Lawrence M. Krauss
Lawrence M. Krauss (born May 27, 1954) is an American theoretical physicist who is professor of physics, Foundation Professor of the School of Earth and Space Exploration, and director of the Origins Project at the Arizona State University. He is the author of several bestselling books, including The Physics of Star Trek.
- My area of research is something that in all fairness has no practical usability whatsoever and the thing is I'm often asked to apologize for that. It is interesting to me that people ask 'what's the point of doing that if it's not useful?' But they never ask that, or do they very rarely ask that about art or literature or music. Those things are not gonna produce a better toaster.
- There is a maxim about the universe which I always tell my students: That which is not explicitly forbidden is guaranteed to occur.
- The Physics of Star Trek, HarperPerennial edition (1996), p. 16.
- Now, since the time of Newton there had been a debate about whether light was a wave---that is, a traveling disturbance in some background medium---or a particle, which travels regardless of the presence of a background medium. The observation of Maxwell that electromagnetic waves must exist and that their speed was identical to that of light ended the debate: light was an electromagnetic wave.
- The Physics of Star Trek, HarperPerennial edition (1996), p. 17.
- Richard Feynman used to go up to people all the time and he'd say "You won't believe what happened to me today... you won't believe what happened to me" and people would say "What?" and he'd say "Absolutely nothing". Because we humans believe that everything that happens to us is special and significant. And that — and Carl Sagan wrote beautifully about that in The Demon-Haunted World — that is much of the source of religion. Everything that happens is unusual and I expect that the likelihood that Richard and I ever would've met. If you think about all the variables: the probability that we were in the same place at the same time, ate breakfast the same. Whatever. It's zero. Every event that happens has small probability... but it happens and then when it happens; if it's weird, if you dream one million nights and it's nonsense but one night you dream that your friend is gonna break his leg and the next day he breaks his arm... *sound of revelation* So the real thing that physics tell us about the universe is that it's big, rare events happen all the time — including life — and that doesn't mean it's special.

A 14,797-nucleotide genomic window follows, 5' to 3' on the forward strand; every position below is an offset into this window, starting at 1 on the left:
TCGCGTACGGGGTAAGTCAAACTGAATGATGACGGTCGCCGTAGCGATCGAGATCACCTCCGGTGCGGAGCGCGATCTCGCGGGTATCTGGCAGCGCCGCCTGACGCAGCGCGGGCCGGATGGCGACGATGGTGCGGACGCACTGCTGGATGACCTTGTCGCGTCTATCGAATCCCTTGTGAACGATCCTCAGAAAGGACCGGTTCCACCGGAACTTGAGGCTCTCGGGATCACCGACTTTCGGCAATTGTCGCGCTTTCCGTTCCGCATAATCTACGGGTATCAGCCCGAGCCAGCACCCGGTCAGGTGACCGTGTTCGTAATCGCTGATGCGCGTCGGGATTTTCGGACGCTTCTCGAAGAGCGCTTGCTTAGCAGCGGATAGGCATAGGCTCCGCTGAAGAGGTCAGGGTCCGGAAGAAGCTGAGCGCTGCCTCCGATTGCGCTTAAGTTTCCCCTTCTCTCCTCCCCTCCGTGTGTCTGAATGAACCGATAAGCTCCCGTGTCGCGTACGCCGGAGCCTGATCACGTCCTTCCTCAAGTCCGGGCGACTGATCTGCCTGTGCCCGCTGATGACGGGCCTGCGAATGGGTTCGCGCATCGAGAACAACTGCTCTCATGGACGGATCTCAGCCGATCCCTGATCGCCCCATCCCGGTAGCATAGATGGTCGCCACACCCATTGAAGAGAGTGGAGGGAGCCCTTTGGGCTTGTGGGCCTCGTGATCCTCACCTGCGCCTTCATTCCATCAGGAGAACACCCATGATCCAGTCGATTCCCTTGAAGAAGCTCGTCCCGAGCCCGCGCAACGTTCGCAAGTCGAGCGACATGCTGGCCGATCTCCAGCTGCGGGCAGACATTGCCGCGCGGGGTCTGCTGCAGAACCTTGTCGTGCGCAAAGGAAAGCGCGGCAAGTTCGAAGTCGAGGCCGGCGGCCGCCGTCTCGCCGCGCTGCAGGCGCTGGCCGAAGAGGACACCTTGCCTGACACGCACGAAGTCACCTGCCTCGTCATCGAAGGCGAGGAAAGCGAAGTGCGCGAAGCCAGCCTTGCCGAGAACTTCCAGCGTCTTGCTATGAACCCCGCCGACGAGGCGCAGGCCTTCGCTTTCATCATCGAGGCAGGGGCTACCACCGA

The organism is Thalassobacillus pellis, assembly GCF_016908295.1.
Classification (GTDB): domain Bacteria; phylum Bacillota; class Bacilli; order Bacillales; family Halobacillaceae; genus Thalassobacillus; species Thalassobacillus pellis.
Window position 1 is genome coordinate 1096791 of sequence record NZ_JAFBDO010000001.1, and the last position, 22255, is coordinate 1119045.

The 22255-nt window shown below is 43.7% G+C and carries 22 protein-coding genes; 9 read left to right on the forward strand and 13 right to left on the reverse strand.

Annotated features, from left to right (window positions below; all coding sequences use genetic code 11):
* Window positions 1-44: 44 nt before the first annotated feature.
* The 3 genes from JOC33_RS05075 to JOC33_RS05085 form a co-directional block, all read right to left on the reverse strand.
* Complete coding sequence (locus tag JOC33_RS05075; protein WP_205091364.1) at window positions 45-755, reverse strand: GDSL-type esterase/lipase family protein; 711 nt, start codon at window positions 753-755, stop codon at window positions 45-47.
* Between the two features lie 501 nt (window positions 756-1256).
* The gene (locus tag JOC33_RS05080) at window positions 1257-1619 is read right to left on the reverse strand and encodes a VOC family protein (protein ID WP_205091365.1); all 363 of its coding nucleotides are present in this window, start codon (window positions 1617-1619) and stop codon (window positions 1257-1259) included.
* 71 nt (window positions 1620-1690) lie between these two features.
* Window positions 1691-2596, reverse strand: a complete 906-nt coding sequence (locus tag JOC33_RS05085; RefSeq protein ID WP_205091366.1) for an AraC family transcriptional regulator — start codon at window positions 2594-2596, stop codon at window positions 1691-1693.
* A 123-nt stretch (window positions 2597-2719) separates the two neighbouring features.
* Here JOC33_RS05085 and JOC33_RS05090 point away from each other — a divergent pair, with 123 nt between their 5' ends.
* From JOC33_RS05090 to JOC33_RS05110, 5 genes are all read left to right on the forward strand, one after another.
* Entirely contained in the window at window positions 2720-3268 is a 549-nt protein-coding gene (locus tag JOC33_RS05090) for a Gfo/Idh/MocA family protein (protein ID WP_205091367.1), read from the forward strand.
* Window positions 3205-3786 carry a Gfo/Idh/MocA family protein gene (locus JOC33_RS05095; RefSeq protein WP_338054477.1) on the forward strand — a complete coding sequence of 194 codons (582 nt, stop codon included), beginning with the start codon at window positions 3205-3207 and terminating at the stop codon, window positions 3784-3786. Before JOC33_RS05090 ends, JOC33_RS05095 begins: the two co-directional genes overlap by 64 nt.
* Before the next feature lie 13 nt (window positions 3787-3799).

- "A Universe From Nothing" by Lawrence Krauss, AAI 2009 Closing words (01:03:20 - 01:04:30)
- If you have nothing in quantum mechanics, you will always have something.
- The amazing thing is that every atom in your body came from a star that exploded. And, the atoms in your left hand probably came from a different star than your right hand. It really is the most poetic thing I know about physics: You are all stardust. You couldn’t be here if stars hadn’t exploded, because the elements - the carbon, nitrogen, oxygen, iron, all the things that matter for evolution - weren’t created at the beginning of time. They were created in the nuclear furnaces of stars, and the only way they could get into your body is if those stars were kind enough to explode. So, forget Jesus. The stars died so that you could be here today.
- "A Universe From Nothing" by Lawrence Krauss, AAI 2009 (16:50-17:23)
- In 5 billion years, the expansion of the universe will have progressed to the point where all other galaxies will have receded beyond detection. Indeed, they will be receding faster than the speed of light, so detection will be impossible. Future civilizations will discover science and all its laws, and never know about other galaxies or the cosmic background radiation. They will inevitably come to the wrong conclusion about the universe......We live in a special time, the only time, where we can observationally verify that we live in a special time.
- The other thing people don't realise about science which differentiates it from religion is that, the most exciting thing about being a scientist is not knowing and being wrong. Because that means there is a lot left to learn.
- "Cosmic Connections" by Lawrence Krauss, 2011 (23:22-23:35)
- It is a shame when nonsense can substitute for fact with impunity.
- In a panel discussion on Real Time with Bill Maher, 02/08/2013
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